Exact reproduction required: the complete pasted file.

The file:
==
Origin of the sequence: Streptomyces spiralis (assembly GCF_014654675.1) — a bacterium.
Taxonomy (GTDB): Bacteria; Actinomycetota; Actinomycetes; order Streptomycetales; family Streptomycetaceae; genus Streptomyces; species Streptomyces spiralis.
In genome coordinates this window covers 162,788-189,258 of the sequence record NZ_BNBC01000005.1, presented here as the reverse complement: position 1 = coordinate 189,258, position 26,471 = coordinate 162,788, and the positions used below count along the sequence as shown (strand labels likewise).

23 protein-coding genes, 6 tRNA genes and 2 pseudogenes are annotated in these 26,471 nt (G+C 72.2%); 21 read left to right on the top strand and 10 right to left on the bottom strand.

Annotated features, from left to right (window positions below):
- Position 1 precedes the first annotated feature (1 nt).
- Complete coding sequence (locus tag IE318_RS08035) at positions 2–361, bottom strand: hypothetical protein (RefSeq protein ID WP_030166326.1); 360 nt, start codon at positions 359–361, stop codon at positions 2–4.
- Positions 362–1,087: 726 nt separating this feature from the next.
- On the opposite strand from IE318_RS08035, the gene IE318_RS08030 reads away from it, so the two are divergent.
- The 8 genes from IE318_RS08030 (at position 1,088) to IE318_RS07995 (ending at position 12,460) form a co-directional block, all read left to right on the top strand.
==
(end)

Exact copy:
Origin of the sequence: Streptomyces spiralis (assembly GCF_014654675.1) — a bacterium.
Taxonomy (GTDB): Bacteria; Actinomycetota; Actinomycetes; order Streptomycetales; family Streptomycetaceae; genus Streptomyces; species Streptomyces spiralis.
In genome coordinates this window covers 162,788-189,258 of the sequence record NZ_BNBC01000005.1, presented here as the reverse complement: position 1 = coordinate 189,258, position 26,471 = coordinate 162,788, and the positions used below count along the sequence as shown (strand labels likewise).

23 protein-coding genes, 6 tRNA genes and 2 pseudogenes are annotated in these 26,471 nt (G+C 72.2%); 21 read left to right on the top strand and 10 right to left on the bottom strand.

Annotated features, from left to right (window positions below):
- Position 1 precedes the first annotated feature (1 nt).
- Complete coding sequence (locus tag IE318_RS08035) at positions 2–361, bottom strand: hypothetical protein (RefSeq protein ID WP_030166326.1); 360 nt, start codon at positions 359–361, stop codon at positions 2–4.
- Positions 362–1,087: 726 nt separating this feature from the next.
- On the opposite strand from IE318_RS08035, the gene IE318_RS08030 reads away from it, so the two are divergent.
- The 8 genes from IE318_RS08030 (at position 1,088) to IE318_RS07995 (ending at position 12,460) form a co-directional block, all read left to right on the top strand.